Party: Mountaineers - 12 people!! Leader: Rob West , Rope Leaders: Chris Nowak and I. Basic Students: John, Britt Murphy, Kathy Beahn, Linda, Ron Williams, Dan, Doug, Izette (Izy) and one other basic student (names anyone?).
Route: Inspiration Glacier...
Weather: Awesome both days. Sun, heat, sunburn.....
Given my preconceived notion of a torturous day, when it turned out quite reasonable, I was pleasantly surprised. The climbers trail up there is in great shape! I've seen a lot worse elsewhere. The trail is steep, but the path is such nice "bark mulch" it was nice to walk on. Between talus fields I was expecting nasty bush wacking through slide alder... didn't happen. The path is clear all the way. The only nasty part of the trip was the transition from the talus fields to snow. It was quite dangerous for break-throughs.
Well, as for packing light and bringing a small pack, I learned a lesson for basic climbs..... nice guys finish last! There were a couple students that were having a little trouble with their loads (Their rope leads didn't advise them as well on the principles of light packing). I ended up strapping various loads to the top and sides of my small pack... foregoing the benefits I'd worked so hard to accomplish. It wasn't a big deal in terms of weight, however, next time I will bring my large pack and still try to pack light so I have more room for other people's gear. On the other hand, I have recently been learning the lessons of taking responsibility for oneself in the mountains. It is probably more damaging to students to give them the impression that they can depend on other climbers for their success and safety. Unfortunately, on Mountaineer's Basic climbing trips, one or two people's lack of preparation shouldn't ruin the trip for the entire party, so a best effort should be made, at least, to get everyone to base camp.
We camped on the ridge seperating Eldorado basin from Roush Creek Basin. It is a fine spot with great views in all directions but North. We were at camp so early (1PMish) that we had plenty of time to soak up the rays, socialize and enjoy the views.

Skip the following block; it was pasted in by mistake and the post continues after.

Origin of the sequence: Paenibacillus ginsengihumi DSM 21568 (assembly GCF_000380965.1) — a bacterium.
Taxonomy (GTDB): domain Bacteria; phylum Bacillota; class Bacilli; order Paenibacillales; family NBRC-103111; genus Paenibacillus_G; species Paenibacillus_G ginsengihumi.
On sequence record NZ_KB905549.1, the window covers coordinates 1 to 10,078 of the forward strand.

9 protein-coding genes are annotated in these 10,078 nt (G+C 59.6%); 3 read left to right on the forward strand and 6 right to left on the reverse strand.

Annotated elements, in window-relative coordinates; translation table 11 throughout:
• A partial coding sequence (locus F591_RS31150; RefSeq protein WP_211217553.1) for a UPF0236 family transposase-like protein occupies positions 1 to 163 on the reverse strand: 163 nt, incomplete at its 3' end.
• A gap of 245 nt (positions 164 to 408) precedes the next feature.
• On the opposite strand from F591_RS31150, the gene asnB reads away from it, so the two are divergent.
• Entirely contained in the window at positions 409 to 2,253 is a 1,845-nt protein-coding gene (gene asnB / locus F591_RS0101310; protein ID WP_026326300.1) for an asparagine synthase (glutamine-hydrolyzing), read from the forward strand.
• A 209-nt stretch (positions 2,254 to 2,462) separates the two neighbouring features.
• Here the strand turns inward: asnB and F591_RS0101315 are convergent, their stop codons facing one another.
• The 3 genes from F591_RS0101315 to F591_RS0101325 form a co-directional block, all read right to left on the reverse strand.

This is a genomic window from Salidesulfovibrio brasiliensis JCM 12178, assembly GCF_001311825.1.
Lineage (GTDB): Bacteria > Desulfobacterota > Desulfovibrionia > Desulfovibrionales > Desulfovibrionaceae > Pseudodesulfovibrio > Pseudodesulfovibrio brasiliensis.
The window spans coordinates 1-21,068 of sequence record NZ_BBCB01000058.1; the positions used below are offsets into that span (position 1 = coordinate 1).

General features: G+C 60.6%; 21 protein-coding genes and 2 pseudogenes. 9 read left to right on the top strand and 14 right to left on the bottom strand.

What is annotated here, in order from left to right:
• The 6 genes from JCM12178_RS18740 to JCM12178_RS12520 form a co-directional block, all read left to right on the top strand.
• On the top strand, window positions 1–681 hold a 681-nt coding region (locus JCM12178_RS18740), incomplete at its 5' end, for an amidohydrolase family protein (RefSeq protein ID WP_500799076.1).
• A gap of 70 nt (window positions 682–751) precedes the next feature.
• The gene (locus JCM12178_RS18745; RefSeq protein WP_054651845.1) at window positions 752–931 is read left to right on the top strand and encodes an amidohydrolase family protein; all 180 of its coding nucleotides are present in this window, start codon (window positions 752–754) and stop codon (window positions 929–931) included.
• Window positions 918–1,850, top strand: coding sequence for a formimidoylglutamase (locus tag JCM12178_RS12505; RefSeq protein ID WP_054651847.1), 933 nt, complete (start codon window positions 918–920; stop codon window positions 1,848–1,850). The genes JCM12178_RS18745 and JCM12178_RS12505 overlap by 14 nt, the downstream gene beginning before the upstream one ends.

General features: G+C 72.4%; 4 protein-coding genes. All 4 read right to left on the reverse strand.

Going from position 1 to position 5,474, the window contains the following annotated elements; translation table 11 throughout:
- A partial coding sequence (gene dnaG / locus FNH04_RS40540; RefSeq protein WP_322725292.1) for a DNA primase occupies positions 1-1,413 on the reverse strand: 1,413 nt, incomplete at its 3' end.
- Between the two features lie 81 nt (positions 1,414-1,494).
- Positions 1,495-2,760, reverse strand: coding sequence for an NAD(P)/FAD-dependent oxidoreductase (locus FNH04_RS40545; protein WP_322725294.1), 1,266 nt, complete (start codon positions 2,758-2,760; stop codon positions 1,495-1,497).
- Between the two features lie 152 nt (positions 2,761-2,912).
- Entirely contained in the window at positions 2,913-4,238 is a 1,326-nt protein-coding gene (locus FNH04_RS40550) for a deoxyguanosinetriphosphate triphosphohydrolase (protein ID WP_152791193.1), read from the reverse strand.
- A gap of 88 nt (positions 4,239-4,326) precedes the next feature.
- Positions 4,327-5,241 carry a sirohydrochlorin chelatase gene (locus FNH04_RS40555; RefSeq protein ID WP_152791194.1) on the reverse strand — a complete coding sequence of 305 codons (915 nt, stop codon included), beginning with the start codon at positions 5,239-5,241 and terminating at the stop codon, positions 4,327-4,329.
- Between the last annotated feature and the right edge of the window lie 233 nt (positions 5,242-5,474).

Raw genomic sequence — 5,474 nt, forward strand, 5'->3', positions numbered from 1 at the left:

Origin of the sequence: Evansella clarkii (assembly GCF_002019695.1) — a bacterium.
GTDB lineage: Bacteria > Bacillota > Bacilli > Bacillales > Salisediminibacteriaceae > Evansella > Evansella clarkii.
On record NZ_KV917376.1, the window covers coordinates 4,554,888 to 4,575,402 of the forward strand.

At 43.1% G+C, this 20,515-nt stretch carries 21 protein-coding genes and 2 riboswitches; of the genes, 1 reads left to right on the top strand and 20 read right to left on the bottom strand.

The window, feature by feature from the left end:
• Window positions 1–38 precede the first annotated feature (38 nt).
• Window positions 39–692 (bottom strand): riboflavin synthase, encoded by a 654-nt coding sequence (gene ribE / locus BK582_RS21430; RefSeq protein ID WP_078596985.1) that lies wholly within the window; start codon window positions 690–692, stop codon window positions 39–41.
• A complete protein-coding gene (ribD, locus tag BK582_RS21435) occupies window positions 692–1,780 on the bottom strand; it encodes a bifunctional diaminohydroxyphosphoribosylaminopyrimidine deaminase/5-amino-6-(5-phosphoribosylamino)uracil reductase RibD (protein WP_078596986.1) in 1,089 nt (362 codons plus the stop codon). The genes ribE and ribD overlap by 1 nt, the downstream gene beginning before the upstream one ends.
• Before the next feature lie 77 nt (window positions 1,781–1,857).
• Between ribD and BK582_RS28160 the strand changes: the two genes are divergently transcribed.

I was wishing I had brought my skis up to camp: the Eldorado basin was in prime condition for some yo-yoing. Really, the ascent is not impractical for toting skis.
The big deal climbing Eldorado is the famed Himalayan style knife edge summit ridge. Visions of walking the line with exposure on both sides danced through all of our dreams. Preparations to instruct students regarding the method of arresting fallen teammates by jumping to the opposite side of the ridge were in vane... Fortunately or unfortunately, the summit ridge was slightly corniced, so we didn't get to walk right on top of it. Instead we traversed a couple feet to one side which eliminates the "double-exposure" effect. The single exposure was exciting on its own, but not too extreme.
The rest of the climb, at least in these heavy snow conditions, was a no-brainer. I think we saw one open crevasse high on the Eldorado glacier. The snow was a little soft on the way down the east ridge, but post holeing wasn't an issue crossing the plateau between the Eldorado and Inspiration glaciers.... if you stayed in the boot track.
Remember that snow-talus transition zone? Well, on the way down, several
people broke through. One guy, John, slashed his lower leg on the rock
quite badly. He was pretty tough though. We bandaged him up and he walked
out on his own (we shared his load), and he was probably the first one
down the trail. We were lucky no-one else was seriously injured.... there
was a lot of potential.
Leader Rob topped everyone's day by supplying a case of barley hops and water at the trail head. Always a foolproof way to garnish brownie points.